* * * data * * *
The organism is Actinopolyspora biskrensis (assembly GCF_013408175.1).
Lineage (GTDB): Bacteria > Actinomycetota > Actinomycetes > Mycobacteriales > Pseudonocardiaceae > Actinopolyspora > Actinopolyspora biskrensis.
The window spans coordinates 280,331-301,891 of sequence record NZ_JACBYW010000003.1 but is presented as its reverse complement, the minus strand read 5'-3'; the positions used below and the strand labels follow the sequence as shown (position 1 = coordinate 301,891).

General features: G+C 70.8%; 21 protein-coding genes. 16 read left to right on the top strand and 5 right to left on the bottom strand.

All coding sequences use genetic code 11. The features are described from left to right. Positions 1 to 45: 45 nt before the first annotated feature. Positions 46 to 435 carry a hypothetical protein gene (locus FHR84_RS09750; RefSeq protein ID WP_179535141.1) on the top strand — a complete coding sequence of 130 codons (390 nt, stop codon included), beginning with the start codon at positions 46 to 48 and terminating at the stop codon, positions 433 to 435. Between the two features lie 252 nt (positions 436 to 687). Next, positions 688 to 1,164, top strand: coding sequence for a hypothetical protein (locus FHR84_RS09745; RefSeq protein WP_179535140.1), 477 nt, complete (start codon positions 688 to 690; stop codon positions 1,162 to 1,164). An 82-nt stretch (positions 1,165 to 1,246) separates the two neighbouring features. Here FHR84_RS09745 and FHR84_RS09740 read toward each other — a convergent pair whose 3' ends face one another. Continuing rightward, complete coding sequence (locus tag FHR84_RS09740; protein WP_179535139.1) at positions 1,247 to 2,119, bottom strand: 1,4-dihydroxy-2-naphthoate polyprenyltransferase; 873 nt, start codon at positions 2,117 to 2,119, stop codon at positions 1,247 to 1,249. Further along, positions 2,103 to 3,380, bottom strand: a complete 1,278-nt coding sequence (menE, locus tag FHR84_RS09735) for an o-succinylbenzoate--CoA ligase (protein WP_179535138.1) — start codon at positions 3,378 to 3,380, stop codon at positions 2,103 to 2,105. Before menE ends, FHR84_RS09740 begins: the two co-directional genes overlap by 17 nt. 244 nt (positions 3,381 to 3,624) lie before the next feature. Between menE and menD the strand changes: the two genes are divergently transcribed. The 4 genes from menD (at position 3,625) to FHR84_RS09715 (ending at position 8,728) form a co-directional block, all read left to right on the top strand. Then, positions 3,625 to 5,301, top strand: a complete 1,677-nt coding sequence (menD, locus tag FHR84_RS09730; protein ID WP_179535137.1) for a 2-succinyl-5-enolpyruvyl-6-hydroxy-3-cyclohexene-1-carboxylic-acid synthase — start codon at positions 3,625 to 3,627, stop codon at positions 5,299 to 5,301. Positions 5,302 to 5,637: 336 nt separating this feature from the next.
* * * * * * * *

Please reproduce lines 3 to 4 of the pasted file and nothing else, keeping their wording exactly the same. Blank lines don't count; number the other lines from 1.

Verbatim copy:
The window spans coordinates 280,331-301,891 of sequence record NZ_JACBYW010000003.1 but is presented as its reverse complement, the minus strand read 5'-3'; the positions used below and the strand labels follow the sequence as shown (position 1 = coordinate 301,891).

General features: G+C 70.8%; 21 protein-coding genes. 16 read left to right on the top strand and 5 right to left on the bottom strand.